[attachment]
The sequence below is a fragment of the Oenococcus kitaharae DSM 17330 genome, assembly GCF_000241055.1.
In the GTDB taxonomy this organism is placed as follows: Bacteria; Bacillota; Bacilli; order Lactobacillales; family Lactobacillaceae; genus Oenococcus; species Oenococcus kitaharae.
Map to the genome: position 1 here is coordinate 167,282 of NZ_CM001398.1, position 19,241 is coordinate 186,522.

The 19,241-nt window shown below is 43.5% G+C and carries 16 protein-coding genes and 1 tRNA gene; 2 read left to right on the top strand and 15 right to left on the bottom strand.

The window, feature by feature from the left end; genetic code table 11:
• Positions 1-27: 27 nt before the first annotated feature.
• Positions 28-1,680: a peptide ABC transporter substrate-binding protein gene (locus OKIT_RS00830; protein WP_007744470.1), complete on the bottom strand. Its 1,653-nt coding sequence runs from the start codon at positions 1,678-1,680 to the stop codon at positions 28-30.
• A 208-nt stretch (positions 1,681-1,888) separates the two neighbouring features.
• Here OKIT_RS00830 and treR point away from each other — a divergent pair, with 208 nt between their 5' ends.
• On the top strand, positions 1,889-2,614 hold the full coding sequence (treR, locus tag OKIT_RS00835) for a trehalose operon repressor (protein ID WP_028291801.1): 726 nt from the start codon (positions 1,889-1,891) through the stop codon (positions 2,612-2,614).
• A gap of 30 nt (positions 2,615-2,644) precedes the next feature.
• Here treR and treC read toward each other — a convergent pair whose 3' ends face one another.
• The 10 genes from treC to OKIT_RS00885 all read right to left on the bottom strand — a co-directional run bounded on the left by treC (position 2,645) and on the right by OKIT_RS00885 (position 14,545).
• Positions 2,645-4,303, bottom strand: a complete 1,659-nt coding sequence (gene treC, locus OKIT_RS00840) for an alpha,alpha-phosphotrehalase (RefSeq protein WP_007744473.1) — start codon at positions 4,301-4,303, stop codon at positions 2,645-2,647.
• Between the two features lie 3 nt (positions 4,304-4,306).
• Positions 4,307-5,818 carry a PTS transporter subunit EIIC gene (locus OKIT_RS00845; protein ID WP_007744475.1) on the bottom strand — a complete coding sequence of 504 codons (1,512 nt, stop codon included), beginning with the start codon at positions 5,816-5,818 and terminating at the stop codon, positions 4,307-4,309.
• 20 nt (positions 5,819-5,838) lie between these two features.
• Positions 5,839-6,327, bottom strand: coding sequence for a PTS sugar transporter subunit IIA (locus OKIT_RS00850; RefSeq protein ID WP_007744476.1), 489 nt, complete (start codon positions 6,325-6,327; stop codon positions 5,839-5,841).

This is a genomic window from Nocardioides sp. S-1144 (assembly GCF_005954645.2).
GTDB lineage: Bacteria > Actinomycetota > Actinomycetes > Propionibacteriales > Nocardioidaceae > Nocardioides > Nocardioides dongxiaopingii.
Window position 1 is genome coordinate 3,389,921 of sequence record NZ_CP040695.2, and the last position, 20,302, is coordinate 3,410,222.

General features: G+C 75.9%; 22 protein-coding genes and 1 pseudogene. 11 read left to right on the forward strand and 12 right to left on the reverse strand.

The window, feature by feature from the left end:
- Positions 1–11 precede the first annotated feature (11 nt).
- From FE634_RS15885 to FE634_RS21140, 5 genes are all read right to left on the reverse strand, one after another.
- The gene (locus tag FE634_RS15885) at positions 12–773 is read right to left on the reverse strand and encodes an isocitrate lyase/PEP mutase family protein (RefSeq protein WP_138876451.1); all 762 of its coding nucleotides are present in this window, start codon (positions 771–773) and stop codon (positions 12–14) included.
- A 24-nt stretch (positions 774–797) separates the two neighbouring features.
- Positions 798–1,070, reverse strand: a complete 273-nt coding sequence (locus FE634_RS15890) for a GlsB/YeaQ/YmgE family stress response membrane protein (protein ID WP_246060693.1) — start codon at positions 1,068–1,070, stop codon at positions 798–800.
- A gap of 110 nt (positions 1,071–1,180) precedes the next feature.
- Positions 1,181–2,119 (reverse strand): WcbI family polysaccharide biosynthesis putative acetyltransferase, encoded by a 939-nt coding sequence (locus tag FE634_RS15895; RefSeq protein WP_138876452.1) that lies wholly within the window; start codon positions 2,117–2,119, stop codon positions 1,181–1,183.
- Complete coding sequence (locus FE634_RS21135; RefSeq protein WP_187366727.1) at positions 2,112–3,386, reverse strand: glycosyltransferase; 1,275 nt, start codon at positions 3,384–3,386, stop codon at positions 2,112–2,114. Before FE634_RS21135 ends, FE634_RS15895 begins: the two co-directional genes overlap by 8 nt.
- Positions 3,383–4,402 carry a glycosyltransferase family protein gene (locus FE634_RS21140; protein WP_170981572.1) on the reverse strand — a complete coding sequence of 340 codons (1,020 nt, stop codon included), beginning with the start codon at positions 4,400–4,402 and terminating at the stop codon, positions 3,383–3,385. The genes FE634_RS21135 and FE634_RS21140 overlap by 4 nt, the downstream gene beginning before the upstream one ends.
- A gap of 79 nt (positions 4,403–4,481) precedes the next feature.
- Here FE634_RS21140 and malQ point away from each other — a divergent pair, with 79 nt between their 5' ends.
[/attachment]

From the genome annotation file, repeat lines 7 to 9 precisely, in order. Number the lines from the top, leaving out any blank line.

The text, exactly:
• Positions 28-1,680: a peptide ABC transporter substrate-binding protein gene (locus OKIT_RS00830; protein WP_007744470.1), complete on the bottom strand. Its 1,653-nt coding sequence runs from the start codon at positions 1,678-1,680 to the stop codon at positions 28-30.
• A 208-nt stretch (positions 1,681-1,888) separates the two neighbouring features.
• Here OKIT_RS00830 and treR point away from each other — a divergent pair, with 208 nt between their 5' ends.